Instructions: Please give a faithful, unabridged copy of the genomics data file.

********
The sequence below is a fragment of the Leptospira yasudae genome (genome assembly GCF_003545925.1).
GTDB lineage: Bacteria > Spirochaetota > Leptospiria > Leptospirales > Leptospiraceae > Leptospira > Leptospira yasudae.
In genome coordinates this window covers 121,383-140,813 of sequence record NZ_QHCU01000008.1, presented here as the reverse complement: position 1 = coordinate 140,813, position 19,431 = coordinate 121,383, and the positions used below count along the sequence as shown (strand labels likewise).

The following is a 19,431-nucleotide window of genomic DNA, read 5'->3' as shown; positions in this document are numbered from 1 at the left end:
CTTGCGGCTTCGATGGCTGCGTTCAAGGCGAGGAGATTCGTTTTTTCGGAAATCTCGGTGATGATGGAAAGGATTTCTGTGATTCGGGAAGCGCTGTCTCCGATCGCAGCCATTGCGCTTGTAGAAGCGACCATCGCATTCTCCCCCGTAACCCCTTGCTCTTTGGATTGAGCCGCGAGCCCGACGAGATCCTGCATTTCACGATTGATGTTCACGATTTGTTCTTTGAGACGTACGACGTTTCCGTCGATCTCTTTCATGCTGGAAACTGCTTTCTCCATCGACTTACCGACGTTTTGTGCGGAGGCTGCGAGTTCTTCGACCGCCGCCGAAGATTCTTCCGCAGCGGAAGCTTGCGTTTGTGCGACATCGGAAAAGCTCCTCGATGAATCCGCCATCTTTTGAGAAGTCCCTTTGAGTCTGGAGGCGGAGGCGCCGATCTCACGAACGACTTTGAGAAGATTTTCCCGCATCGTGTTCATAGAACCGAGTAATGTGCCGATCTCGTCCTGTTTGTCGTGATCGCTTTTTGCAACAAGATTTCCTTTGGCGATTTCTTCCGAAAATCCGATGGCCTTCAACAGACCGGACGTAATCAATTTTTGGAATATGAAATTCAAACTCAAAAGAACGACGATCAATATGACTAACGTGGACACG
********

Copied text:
The sequence below is a fragment of the Leptospira yasudae genome (genome assembly GCF_003545925.1).
GTDB lineage: Bacteria > Spirochaetota > Leptospiria > Leptospirales > Leptospiraceae > Leptospira > Leptospira yasudae.
In genome coordinates this window covers 121,383-140,813 of sequence record NZ_QHCU01000008.1, presented here as the reverse complement: position 1 = coordinate 140,813, position 19,431 = coordinate 121,383, and the positions used below count along the sequence as shown (strand labels likewise).

The following is a 19,431-nucleotide window of genomic DNA, read 5'->3' as shown; positions in this document are numbered from 1 at the left end:
CTTGCGGCTTCGATGGCTGCGTTCAAGGCGAGGAGATTCGTTTTTTCGGAAATCTCGGTGATGATGGAAAGGATTTCTGTGATTCGGGAAGCGCTGTCTCCGATCGCAGCCATTGCGCTTGTAGAAGCGACCATCGCATTCTCCCCCGTAACCCCTTGCTCTTTGGATTGAGCCGCGAGCCCGACGAGATCCTGCATTTCACGATTGATGTTCACGATTTGTTCTTTGAGACGTACGACGTTTCCGTCGATCTCTTTCATGCTGGAAACTGCTTTCTCCATCGACTTACCGACGTTTTGTGCGGAGGCTGCGAGTTCTTCGACCGCCGCCGAAGATTCTTCCGCAGCGGAAGCTTGCGTTTGTGCGACATCGGAAAAGCTCCTCGATGAATCCGCCATCTTTTGAGAAGTCCCTTTGAGTCTGGAGGCGGAGGCGCCGATCTCACGAACGACTTTGAGAAGATTTTCCCGCATCGTGTTCATAGAACCGAGTAATGTGCCGATCTCGTCCTGTTTGTCGTGATCGCTTTTTGCAACAAGATTTCCTTTGGCGATTTCTTCCGAAAATCCGATGGCCTTCAACAGACCGGACGTAATCAATTTTTGGAATATGAAATTCAAACTCAAAAGAACGACGATCAATATGACTAACGTGGACACG